For Gerald, it was decades before he received the necessary surgery to correct the physical harm and pain in his leg. To this day, Gerald continues to heal and to fight his unjust conviction and life sentence. Despite the decades since the torture under Burge came to light and decades that Gerald Reed has spent in prison, he is still waiting for justice.
In 2012, the Torture Inquiry and Relief Commission found sufficient evidence of torture in Gerald’s case that it was sent back to the Cook County Court for review. The case was assigned to Judge Thomas Gainer, who held a lengthy evidentiary hearing that included thousands of pages of documents and a week of witness testimony.
Before making his decision, Gainer stated to all assembled in the crowded courtroom: “I just want to start off by suggesting to the lawyers that the litigation is over. I’m making a ruling. There is no debate. If one side or the other is unhappy with my ruling, then that side will have further recourse.” Gainer threw out the false statement, and Reed was granted a new trial in December of 2018. Following his decision, Gainer retired, and the case was assigned to Judge Hennelly.
Incredibly, Hennelly vacated Gainer’s ruling, reinstated Gerald’s conviction and life sentence and returned him to prison—after fourteen months of judicial dancing. Hennelly illegally vacated his fellow court judge’s ruling. As an amicus brief filed by the Illinois Association of Criminal Defense Lawyers, states, “No party may take a Circuit Court judge’s final order and take the issue to another Circuit Court judge in any manner not prescribed by our Illinois Constitution, which unfortunately is exactly what amici contends happened when this Honorable Court made its rulings back on February 14, 2020.”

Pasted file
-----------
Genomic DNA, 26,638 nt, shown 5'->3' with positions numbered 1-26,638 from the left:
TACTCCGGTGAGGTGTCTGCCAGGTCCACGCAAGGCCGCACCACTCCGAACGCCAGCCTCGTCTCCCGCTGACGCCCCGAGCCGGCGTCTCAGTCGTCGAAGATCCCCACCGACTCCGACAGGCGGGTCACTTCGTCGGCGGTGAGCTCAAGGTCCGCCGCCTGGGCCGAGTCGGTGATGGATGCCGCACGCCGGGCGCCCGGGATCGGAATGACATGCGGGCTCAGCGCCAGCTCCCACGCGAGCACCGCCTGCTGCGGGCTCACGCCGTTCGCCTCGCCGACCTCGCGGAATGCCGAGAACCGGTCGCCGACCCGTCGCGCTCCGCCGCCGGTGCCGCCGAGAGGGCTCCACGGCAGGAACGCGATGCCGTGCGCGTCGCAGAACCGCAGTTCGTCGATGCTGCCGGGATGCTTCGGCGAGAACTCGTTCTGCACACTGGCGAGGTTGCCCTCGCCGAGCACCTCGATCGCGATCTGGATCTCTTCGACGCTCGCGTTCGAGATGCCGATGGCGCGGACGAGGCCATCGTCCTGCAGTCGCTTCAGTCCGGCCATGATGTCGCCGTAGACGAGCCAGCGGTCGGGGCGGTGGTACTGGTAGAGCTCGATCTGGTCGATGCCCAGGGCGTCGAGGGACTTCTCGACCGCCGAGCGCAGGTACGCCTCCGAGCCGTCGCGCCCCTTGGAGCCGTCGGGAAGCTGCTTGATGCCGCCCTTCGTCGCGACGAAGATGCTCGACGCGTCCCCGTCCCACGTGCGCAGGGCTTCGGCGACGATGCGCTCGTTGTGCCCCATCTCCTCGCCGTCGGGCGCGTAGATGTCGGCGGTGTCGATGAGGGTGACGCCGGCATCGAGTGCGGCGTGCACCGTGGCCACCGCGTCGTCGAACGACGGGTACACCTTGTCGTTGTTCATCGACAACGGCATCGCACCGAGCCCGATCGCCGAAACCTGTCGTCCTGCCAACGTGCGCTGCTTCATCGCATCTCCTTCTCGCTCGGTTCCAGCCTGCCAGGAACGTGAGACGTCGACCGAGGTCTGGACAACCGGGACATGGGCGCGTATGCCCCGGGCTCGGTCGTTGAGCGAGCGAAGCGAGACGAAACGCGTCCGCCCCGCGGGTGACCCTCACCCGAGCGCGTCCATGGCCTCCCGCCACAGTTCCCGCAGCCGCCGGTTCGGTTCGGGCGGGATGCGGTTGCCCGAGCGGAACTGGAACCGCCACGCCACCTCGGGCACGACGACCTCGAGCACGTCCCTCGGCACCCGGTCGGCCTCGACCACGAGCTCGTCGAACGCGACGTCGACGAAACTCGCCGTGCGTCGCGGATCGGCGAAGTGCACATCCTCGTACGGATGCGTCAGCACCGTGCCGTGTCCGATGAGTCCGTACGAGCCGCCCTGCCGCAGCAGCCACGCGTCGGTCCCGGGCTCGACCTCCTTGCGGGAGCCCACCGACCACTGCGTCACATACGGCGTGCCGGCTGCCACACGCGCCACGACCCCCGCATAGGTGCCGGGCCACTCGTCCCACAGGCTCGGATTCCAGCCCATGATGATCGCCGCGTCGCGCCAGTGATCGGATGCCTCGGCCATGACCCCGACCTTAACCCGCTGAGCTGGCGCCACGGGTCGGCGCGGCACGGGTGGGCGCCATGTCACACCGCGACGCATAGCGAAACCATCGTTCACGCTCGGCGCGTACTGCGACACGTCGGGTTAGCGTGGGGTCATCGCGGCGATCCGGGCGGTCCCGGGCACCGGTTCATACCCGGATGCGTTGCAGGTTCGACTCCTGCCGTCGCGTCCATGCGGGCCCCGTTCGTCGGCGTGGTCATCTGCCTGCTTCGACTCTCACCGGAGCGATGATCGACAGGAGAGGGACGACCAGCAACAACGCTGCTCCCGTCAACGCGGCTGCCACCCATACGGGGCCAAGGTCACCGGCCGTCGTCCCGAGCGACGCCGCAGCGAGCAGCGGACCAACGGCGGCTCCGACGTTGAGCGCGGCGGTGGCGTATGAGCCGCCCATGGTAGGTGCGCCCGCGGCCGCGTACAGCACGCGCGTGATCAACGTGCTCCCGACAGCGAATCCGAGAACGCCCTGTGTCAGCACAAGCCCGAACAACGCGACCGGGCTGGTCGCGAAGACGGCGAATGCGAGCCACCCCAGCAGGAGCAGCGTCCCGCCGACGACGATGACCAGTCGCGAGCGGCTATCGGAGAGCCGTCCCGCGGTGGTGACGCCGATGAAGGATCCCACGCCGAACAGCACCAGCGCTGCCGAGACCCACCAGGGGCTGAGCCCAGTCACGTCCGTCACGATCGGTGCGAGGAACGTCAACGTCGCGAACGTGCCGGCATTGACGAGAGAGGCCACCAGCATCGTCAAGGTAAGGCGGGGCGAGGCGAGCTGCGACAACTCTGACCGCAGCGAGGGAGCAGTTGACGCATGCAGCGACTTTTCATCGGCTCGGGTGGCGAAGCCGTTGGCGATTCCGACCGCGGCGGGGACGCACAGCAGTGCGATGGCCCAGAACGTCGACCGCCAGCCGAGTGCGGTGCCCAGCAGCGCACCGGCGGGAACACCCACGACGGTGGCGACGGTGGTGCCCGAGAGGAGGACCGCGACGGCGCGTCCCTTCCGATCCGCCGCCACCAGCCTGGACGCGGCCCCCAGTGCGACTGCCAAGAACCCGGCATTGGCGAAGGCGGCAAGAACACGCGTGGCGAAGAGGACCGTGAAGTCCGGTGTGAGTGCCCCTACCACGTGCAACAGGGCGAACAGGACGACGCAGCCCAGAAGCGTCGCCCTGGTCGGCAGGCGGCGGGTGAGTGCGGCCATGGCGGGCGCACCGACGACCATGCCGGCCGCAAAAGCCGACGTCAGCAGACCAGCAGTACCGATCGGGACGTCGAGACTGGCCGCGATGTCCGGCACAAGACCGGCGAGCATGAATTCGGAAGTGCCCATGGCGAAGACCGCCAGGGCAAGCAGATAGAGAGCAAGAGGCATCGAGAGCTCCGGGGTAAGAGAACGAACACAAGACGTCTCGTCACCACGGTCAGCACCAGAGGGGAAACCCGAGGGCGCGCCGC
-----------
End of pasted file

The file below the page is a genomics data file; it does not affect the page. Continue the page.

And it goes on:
All of the remedies to torture that had come up to that point—the special prosecutors, the Illinois Torture Inquiry and Relief Commission, the reparations, the lawsuits—still could not resolve the injustice done to Gerald Reed. On April 1, Gerald’s case will be in front of Cook County Judge Erika Reddick to consider remedies to the obvious conflicts of interest Milan and Hennelly brought to Reed’s case. The spirit of the petition that established the special prosecutor’s office was to eliminate conflicts of interest between the Cook County State’s Attorney and remaining survivors of CPD torture and wrongful conviction. Will justice be found in Cook County?
Gerald and his supporters have called for a rally outside of the courthouse Thursday. Gerald said, “You can support me and others by showing up to court. [Prosecuting this case] has been taking too much taxpayers’ money, and it needs to be stopped. They can do better with that money by spending it on other problems we have in the city. This is isn’t just about me—I do this for all of the torture survivors.” One thing organizers fighting for justice for Burge survivors know is that what we do on the outside of the prison walls and courthouse is crucial to bringing light and justice to the survivors.
Sarah Wild and Gerald Reed contributed to this article.